Young Lawyers Q&A
A diverse panel of lawyers and other professionals from Schnader Harrison Segal & Lewis answers a few select questions in this column each month, advising young lawyers about their career, professional development, office politics, business development, pro bono work, relationships with mentors and colleagues, and so on.
Here is this month’s Q&A on (1) choosing a mentor, (2) pitching new business, and (3) bad coffee:
Question #1: What is the best way to choose a mentor, and what should I be wary about?
ALBERT S. DANDRIDGE III: You want to put yourself in a position that a mentor chooses you. You do not necessarily want a mentor, you want a “sponsor”—someone who has a vested interest in your success.
NICOLE LEACH: I agree, but I don’t think there is a systematic way of going about it. It’s important to find someone you like and can relate to; however, find someone who has also shown an interest in YOU. Not someone who enjoys being a mentor in general, but who has literally shown an interest in you specifically.
JONATHAN B. SKOWRON: Choose someone who you feel comfortable with, because if you’re not at ease reaching out to them for guidance, it won’t work.
CLAUDIA RAYER: I’d advise looking for someone who is different from you. You can get good feedback (if you are willing to listen) from someone who is not “just like you”.
JULIE MEYERS: If you are seeking guidance on substantive work, then I would look for an attorney with relevant subject matter experience. If it’s for business development, then someone who enjoys networking and will take you along. I also recommend looking for a mentor who is patient and non-judgmental.
Question #2: I want to have a bigger role in pitching new business and getting origination credit. How do I talk to partners about this?
SKOWRON: Listen when partners talk about pitches or meeting with clients and ask if you can tag along. Also consider asking for a small but defined role on the pitch team, and ask for feedback about your performance.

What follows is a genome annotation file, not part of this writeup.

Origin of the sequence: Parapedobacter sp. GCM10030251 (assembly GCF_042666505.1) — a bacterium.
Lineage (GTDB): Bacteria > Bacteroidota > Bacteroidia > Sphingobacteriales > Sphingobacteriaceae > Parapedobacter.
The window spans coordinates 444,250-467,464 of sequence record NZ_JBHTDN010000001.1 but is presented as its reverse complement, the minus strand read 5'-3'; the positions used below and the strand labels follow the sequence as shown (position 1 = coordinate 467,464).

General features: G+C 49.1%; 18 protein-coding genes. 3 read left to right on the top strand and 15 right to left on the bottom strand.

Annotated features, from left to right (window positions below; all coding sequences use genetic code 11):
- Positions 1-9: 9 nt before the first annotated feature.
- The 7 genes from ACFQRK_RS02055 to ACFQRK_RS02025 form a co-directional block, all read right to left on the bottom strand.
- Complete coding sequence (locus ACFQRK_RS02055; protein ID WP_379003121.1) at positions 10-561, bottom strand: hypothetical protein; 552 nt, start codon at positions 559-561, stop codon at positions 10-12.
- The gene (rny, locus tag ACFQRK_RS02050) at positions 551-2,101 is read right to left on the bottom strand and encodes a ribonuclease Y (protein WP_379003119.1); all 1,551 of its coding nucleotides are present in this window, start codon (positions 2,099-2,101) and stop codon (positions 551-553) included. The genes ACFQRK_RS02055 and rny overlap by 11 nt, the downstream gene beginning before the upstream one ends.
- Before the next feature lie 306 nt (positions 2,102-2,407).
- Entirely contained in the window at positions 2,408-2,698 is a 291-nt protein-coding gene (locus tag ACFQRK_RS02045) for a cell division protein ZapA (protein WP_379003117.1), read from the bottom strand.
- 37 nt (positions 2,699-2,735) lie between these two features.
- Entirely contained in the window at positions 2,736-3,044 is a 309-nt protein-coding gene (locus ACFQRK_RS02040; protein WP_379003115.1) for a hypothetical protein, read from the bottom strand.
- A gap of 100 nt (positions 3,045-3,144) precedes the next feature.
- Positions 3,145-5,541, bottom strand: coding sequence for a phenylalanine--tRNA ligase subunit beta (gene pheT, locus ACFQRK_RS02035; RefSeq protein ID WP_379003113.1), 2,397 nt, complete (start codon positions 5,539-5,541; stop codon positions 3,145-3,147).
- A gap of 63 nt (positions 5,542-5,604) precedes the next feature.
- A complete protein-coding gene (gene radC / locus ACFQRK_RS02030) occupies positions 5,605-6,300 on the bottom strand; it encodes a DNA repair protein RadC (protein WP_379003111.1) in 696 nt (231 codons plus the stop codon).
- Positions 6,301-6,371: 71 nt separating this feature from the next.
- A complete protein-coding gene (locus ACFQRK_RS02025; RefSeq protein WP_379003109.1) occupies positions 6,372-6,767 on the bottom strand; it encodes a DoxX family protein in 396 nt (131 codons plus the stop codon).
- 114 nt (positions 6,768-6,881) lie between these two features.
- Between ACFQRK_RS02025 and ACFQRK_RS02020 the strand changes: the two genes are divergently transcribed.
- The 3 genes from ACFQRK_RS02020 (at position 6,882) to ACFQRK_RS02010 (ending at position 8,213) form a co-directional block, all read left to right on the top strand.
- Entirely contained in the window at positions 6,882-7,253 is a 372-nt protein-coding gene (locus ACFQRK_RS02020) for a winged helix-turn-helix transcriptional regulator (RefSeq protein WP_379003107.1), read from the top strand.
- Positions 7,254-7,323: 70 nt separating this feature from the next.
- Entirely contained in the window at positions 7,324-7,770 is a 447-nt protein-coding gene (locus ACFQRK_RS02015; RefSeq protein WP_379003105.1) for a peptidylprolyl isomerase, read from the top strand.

STRUWE: Speaking from my own experience, the clients that I have referred have been contacts from my time in the military. These military friends/contacts are interested in doing business with my firm in a way that I will benefit. For this reason, I look to get origination credit.
LEACH: My response would be to bring in your own business first. Also, make sure your work is excellent.
RAYER: I would take a different tactic—instead of talking to the partner, consider asking the partner about how to get more involved in the pitches. Ask for feedback about how the partner sees your strengths and weaknesses in the skill set needed to pitch business and what you need to improve. Ask your business development/marketing team to help you develop a personal business plan. Also, be willing to do the research and “grunt” work for a future pitch.
DANDRIDGE: You have to demonstrate that you are a team player. You will not be on a pitch or get origination credit unless you do so. You also have to be willing to give credit, not just get it.
Question #3: The coffee at my firm is terrible. It seems so petty, but it is a productivity issue. Should I complain?
LEACH: Yes, but get confirmation that many lawyers at the firm share your opinion that the coffee is truly terrible. Also, try to at least add flavored creamer before you say it’s terrible.
HUGG: That’s right. A great place to work has great coffee. Law firms spend a lot of money on water coolers. Empowering coffee is a necessity.
SKOWRON: If you know who is responsible for buying the coffee, become friends with them, then mention it.
STRUWE: I would be more careful when picking your battles. Coffee is not a hill I would die on. If you are working at a firm that does not pay you enough to buy coffee of your choice, seek out another firm.
MEYERS: Don’t make this an issue. You might get a reputation for being a complainer. If the bad coffee is causing you to go out to get better coffee and this affects your productivity, then invest in a coffee maker for your own office.
Email your questions for next month’s column to firstname.lastname@example.org. If selected, questions will be published anonymously; your name and firm/business name will not be published.
Schnader’s Q&A panelists include: Laurel Brandstetter (Pittsburgh partner; 2000 law school graduate), Albert S. Dandridge, III (Philadelphia partner; 1978 law school graduate), Jonathan W. Hugg (Philadelphia partner; 1994 law school graduate), Nicole Leach (Philadelphia associate; 2015 law school graduate), Julie Meyers (Chief Marketing Officer, 1986 law school graduate), Claudia Rayer (Director of Human Resources), Jonathan B. Skowron (Pittsburgh associate; 2009 law school graduate), David Robert Struwe (Philadelphia associate; 2011 law school graduate)